Molly Shannon, Anderson Cooper Share How Losing A Parent Made Them Grow Up Too Fast

The comedian and journalist discussed how their shared anxiety as kids dealing with grief shaped their adulthoods.
Molly Shannon was 4 when her mother was killed in a car accident, and Anderson Cooper was 10 when his father died during surgery.
Molly Shannon was 4 when her mother was killed in a car accident, and Anderson Cooper was 10 when his father died during surgery.
M. Von Holden via Getty Images/Dimitrios Kambouris via Getty Images

Molly Shannon and Anderson Cooper recently bonded over the shared experience of losing a parent in childhood, and they discussed how those tragedies affected who they are today.

On the most recent episode of Cooper’s “All There Is” podcast, the comedian and journalist reflected on their individual experiences.

The former “Saturday Night Live” star lost her mother at age 4 when she died in a car accident. Shannon was also in the vehicle, and her father was behind the wheel, but they both survived.

Cooper was 10 years old when his father died at the age of 50 while undergoing heart surgery.

Although their experiences varied, they both found common ground in the roles they felt they had to play.

Both agreed that they were treated more like adults — or a “surrogate partner,” as Shannon put it (at the 11:27 mark of the interview) — to their grieving parent at very young ages.

Shannon said that at age 12, her father, who found himself raising two daughters alone, began having Shannon read over his financial documents.

“I mean, some people might say, ‘Oh, that’s so inappropriate. They shouldn’t do that to a child,’” the “White Lotus” star said (about 12 minutes into the interview). “But the good part about it is it makes you feel like a little like king or queen, kind of, like you feel like, ‘Well, I’m really capable.’”

She added: “And he trusts me with these, like, adult kind of decisions. So there is a boundarylessness to it. But then it was also made me feel great. Somebody once called it empowering abuse.”

Cooper said he could relate when it came to his relationship with his mother, Gloria Vanderbilt.

Anderson Cooper and his mother, Gloria Vanderbilt, in 2016.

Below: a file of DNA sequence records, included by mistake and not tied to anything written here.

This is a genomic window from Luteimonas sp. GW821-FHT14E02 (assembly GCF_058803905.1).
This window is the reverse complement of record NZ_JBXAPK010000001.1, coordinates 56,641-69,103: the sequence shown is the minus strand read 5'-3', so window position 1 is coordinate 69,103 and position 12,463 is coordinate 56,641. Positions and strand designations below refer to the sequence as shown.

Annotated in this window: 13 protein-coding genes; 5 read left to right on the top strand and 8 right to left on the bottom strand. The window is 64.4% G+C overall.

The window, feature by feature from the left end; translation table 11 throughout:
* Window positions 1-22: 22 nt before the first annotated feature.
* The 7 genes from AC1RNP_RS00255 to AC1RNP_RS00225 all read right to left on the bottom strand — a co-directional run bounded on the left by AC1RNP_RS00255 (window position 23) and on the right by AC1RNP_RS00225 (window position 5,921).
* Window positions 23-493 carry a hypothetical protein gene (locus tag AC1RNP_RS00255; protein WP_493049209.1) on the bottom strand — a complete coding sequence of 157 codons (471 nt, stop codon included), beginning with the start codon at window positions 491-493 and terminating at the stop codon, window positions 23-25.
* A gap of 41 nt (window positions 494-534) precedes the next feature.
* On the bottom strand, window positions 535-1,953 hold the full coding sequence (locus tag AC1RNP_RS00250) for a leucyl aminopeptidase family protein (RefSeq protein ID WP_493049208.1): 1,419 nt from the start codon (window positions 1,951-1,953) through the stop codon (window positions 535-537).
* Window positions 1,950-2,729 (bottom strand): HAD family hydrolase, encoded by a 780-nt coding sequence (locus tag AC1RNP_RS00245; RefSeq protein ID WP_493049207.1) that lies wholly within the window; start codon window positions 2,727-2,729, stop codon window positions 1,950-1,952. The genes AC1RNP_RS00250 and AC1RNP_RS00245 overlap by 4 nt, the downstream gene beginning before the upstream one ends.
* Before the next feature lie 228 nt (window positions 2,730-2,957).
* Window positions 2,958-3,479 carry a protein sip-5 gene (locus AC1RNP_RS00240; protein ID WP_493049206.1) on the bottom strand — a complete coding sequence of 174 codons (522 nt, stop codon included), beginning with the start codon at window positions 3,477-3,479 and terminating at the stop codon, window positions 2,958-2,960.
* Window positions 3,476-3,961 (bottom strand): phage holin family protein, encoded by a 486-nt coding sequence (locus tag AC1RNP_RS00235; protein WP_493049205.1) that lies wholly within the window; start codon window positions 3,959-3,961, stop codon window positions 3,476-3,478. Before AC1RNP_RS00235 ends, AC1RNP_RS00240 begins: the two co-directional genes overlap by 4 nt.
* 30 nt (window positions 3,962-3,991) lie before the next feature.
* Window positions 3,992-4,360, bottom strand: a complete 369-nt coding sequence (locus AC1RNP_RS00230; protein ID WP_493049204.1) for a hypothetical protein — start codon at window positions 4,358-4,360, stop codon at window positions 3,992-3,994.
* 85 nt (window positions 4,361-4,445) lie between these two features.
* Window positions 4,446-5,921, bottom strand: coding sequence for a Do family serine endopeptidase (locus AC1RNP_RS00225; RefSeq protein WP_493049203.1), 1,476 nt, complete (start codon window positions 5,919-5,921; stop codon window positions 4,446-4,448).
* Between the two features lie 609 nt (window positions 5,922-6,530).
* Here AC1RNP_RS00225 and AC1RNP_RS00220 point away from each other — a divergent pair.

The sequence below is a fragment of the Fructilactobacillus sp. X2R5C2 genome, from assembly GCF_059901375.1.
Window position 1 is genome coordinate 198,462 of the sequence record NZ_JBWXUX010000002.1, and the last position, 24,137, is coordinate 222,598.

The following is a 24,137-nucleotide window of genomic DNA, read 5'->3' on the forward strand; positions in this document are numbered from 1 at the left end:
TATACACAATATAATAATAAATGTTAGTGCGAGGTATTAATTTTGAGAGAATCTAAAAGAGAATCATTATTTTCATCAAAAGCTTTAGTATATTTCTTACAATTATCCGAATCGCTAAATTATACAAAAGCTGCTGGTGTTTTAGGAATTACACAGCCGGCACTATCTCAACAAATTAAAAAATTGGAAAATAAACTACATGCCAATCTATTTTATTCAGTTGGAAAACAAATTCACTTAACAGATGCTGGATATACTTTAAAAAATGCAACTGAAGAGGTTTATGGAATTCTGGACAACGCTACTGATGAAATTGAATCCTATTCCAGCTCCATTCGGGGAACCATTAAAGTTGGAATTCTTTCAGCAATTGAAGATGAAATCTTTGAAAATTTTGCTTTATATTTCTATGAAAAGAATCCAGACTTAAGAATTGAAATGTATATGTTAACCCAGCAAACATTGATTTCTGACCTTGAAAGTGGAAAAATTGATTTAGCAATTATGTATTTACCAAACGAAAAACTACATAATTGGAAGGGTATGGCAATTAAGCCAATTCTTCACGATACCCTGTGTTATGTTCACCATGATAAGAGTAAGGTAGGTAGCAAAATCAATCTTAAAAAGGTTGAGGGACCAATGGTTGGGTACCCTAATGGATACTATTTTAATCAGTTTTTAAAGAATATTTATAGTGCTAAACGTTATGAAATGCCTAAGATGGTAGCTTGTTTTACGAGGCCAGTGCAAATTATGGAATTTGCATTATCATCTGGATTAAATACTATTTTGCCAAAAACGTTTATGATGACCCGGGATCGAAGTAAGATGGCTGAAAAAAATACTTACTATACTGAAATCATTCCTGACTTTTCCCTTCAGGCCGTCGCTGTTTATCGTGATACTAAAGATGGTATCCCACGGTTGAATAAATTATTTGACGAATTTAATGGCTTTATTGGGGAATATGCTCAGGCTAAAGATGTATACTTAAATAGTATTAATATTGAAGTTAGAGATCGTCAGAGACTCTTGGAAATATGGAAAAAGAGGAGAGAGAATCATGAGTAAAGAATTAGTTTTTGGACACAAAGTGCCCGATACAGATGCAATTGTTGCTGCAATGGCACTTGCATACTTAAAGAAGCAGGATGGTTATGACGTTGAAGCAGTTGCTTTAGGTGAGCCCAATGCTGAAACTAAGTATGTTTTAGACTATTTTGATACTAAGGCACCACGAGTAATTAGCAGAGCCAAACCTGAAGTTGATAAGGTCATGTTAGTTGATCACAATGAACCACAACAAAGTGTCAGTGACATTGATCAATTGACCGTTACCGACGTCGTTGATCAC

Anderson Cooper and his mother, Gloria Vanderbilt, in 2016.
Roy Rochlin via Getty Images

“My mom would ask me for advice, and I’d be like, ‘Mom, he’s married. He’s not, he’s not going to marry you. Whatever he’s saying, he’s not telling you the truth,’” Cooper told Shannon. “I wanted her to give me financial documents because I was like, ‘We’re on a sinking ship, and I need to know exactly how much time we have because I got to earn some money.’”

Shannon and Cooper also expressed that being well aware of an adult hardship like money at a young age made them very “driven” and sparked a desire early on to be successful adults.

“Part of my motivation of throwing myself into work is rage, like the rage of a child who’s lost a parent early on and just angry about that,” Cooper shared.

Shannon agreed that she “was driven to achieve, to make it.”

Shannon as Mary Katherine Gallagher on “Saturday Night Live” in 2007.
Shannon as Mary Katherine Gallagher on “Saturday Night Live” in 2007.
NBC via Getty Images

“I’d been running for a long time. Running, running, running, trying to make it as an actress in LA and do shows and audition,” she said. “And I really wanted to get on television, and then I really wanted to be on ‘Saturday Night Live.’”

But Shannon also seemed to imply that her drive was just a Band-Aid for a much deeper issue.

“And then finally I get an audition for ‘SNL,’ and then finally I get cast and I’m on the show, and then I got Mary Katherine Gallagher on, and... but I felt really depressed because I was, like, ‘Oh, I thought that this would fix everything,’” she said.

“And I felt like, ‘No, there’s something missing.’ And it just felt like I really only wanted my mom. I was like, I just wanted her.”

To hear Shannon and Cooper’s conversation in full, head over to the “All There Is” podcast.

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